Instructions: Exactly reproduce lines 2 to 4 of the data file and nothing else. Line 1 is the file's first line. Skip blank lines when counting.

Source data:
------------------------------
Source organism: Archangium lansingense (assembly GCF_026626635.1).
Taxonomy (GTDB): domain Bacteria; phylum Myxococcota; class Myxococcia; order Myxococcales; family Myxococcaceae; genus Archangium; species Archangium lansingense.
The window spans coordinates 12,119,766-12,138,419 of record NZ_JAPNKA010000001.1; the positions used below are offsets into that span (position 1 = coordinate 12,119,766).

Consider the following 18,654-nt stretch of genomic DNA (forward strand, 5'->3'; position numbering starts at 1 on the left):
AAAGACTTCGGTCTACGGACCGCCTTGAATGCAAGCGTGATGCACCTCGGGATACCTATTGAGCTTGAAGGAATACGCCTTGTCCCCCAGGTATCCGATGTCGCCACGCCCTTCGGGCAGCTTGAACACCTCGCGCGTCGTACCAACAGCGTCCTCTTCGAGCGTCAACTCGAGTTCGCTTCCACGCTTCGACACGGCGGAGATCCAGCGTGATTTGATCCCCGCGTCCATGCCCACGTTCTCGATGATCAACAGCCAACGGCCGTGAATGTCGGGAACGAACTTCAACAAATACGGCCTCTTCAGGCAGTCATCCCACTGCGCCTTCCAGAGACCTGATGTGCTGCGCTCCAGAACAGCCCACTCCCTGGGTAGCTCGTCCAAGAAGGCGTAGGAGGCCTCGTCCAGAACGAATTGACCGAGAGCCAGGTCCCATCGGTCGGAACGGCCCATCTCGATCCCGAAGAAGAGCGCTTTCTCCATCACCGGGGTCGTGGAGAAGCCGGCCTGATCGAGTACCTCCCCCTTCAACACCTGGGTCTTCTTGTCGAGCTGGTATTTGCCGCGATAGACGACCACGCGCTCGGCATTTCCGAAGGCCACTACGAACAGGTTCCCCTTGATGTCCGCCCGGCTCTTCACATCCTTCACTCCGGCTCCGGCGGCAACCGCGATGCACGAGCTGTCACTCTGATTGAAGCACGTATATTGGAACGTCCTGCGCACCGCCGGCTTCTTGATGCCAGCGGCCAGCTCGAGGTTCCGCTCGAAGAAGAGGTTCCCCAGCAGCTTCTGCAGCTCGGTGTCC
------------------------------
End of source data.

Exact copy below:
Taxonomy (GTDB): domain Bacteria; phylum Myxococcota; class Myxococcia; order Myxococcales; family Myxococcaceae; genus Archangium; species Archangium lansingense.
The window spans coordinates 12,119,766-12,138,419 of record NZ_JAPNKA010000001.1; the positions used below are offsets into that span (position 1 = coordinate 12,119,766).

Consider the following 18,654-nt stretch of genomic DNA (forward strand, 5'->3'; position numbering starts at 1 on the left):